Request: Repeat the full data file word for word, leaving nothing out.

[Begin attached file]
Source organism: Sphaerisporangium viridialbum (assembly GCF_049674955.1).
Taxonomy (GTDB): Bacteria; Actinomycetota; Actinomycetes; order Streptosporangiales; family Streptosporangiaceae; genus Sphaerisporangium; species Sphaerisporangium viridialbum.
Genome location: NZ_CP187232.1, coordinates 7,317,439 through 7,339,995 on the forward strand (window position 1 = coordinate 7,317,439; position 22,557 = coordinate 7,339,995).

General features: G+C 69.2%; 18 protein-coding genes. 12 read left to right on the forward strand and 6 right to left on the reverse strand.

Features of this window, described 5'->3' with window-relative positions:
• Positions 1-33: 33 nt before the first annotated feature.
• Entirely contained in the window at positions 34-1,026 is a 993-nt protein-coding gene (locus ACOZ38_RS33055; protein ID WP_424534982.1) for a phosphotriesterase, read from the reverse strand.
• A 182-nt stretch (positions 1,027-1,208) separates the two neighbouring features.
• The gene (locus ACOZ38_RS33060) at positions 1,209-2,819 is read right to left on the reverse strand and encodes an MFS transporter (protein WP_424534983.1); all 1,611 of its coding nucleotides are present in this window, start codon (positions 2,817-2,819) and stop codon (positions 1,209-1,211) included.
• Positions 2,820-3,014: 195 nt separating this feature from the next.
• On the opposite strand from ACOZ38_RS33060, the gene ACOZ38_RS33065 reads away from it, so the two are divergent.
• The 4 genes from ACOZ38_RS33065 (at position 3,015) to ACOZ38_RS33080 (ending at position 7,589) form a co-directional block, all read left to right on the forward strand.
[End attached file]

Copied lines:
Source organism: Sphaerisporangium viridialbum (assembly GCF_049674955.1).
Taxonomy (GTDB): Bacteria; Actinomycetota; Actinomycetes; order Streptosporangiales; family Streptosporangiaceae; genus Sphaerisporangium; species Sphaerisporangium viridialbum.
Genome location: NZ_CP187232.1, coordinates 7,317,439 through 7,339,995 on the forward strand (window position 1 = coordinate 7,317,439; position 22,557 = coordinate 7,339,995).

General features: G+C 69.2%; 18 protein-coding genes. 12 read left to right on the forward strand and 6 right to left on the reverse strand.

Features of this window, described 5'->3' with window-relative positions:
• Positions 1-33: 33 nt before the first annotated feature.
• Entirely contained in the window at positions 34-1,026 is a 993-nt protein-coding gene (locus ACOZ38_RS33055; protein ID WP_424534982.1) for a phosphotriesterase, read from the reverse strand.
• A 182-nt stretch (positions 1,027-1,208) separates the two neighbouring features.
• The gene (locus ACOZ38_RS33060) at positions 1,209-2,819 is read right to left on the reverse strand and encodes an MFS transporter (protein WP_424534983.1); all 1,611 of its coding nucleotides are present in this window, start codon (positions 2,817-2,819) and stop codon (positions 1,209-1,211) included.
• Positions 2,820-3,014: 195 nt separating this feature from the next.
• On the opposite strand from ACOZ38_RS33060, the gene ACOZ38_RS33065 reads away from it, so the two are divergent.
• The 4 genes from ACOZ38_RS33065 (at position 3,015) to ACOZ38_RS33080 (ending at position 7,589) form a co-directional block, all read left to right on the forward strand.